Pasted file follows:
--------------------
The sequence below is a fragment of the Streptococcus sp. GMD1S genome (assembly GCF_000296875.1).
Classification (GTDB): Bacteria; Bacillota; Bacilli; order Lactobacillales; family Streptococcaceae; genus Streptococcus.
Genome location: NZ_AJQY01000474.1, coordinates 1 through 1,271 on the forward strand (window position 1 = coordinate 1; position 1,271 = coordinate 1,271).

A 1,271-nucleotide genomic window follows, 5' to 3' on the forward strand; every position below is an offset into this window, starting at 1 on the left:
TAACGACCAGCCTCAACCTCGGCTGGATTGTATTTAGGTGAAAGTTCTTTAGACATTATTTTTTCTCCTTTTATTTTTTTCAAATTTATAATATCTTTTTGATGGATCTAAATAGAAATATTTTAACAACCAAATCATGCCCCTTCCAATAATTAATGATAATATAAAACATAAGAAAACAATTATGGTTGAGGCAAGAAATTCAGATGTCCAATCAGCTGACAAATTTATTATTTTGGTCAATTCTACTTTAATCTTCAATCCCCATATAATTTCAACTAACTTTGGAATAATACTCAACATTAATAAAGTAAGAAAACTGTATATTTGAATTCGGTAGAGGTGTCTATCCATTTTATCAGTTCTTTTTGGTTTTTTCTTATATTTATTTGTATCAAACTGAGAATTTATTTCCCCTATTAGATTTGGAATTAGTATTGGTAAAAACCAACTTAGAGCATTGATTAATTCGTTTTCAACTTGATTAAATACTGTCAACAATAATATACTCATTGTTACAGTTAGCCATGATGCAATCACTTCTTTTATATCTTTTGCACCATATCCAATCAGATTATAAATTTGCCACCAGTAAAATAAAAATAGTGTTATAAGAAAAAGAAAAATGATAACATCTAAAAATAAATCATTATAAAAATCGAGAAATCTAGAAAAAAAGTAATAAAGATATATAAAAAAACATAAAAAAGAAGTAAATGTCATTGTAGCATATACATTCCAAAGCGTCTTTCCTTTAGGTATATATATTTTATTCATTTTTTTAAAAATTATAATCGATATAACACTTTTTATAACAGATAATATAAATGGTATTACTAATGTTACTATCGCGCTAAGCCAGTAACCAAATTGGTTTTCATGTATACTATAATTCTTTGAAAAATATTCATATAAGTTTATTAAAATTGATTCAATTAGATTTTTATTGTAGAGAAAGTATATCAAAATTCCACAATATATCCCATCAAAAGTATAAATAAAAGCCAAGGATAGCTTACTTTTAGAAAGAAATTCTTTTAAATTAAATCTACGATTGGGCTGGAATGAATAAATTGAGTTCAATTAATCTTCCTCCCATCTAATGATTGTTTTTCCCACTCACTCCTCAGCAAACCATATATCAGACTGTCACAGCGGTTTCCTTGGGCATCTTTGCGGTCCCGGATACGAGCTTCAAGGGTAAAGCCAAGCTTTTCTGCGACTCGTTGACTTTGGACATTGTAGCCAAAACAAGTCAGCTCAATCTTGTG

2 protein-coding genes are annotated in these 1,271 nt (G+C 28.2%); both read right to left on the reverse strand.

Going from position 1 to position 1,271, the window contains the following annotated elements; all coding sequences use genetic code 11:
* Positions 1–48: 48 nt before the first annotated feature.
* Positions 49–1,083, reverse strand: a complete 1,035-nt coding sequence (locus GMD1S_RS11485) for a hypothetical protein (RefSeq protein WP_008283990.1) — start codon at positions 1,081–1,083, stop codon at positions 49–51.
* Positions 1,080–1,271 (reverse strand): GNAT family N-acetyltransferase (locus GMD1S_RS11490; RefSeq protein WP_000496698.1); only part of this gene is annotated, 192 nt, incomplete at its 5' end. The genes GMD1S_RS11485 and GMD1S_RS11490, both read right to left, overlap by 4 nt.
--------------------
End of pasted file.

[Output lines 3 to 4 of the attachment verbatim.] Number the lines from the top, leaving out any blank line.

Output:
Genome location: NZ_AJQY01000474.1, coordinates 1 through 1,271 on the forward strand (window position 1 = coordinate 1; position 1,271 = coordinate 1,271).

A 1,271-nucleotide genomic window follows, 5' to 3' on the forward strand; every position below is an offset into this window, starting at 1 on the left: